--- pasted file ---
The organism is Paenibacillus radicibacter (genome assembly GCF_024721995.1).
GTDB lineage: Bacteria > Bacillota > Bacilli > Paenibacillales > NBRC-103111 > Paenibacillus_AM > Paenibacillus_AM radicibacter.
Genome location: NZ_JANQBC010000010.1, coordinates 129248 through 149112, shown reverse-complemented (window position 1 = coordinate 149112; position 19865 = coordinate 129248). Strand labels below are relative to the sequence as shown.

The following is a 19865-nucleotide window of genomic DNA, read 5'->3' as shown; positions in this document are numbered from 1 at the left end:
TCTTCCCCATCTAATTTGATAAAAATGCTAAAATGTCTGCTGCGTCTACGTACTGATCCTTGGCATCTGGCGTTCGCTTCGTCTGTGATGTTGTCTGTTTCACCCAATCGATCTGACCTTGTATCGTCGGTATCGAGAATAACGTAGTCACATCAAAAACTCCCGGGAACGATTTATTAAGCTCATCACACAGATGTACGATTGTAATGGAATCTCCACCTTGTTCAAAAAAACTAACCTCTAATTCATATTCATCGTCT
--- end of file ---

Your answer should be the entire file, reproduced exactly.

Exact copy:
The organism is Paenibacillus radicibacter (genome assembly GCF_024721995.1).
GTDB lineage: Bacteria > Bacillota > Bacilli > Paenibacillales > NBRC-103111 > Paenibacillus_AM > Paenibacillus_AM radicibacter.
Genome location: NZ_JANQBC010000010.1, coordinates 129248 through 149112, shown reverse-complemented (window position 1 = coordinate 149112; position 19865 = coordinate 129248). Strand labels below are relative to the sequence as shown.

The following is a 19865-nucleotide window of genomic DNA, read 5'->3' as shown; positions in this document are numbered from 1 at the left end:
TCTTCCCCATCTAATTTGATAAAAATGCTAAAATGTCTGCTGCGTCTACGTACTGATCCTTGGCATCTGGCGTTCGCTTCGTCTGTGATGTTGTCTGTTTCACCCAATCGATCTGACCTTGTATCGTCGGTATCGAGAATAACGTAGTCACATCAAAAACTCCCGGGAACGATTTATTAAGCTCATCACACAGATGTACGATTGTAATGGAATCTCCACCTTGTTCAAAAAAACTAACCTCTAATTCATATTCATCGTCT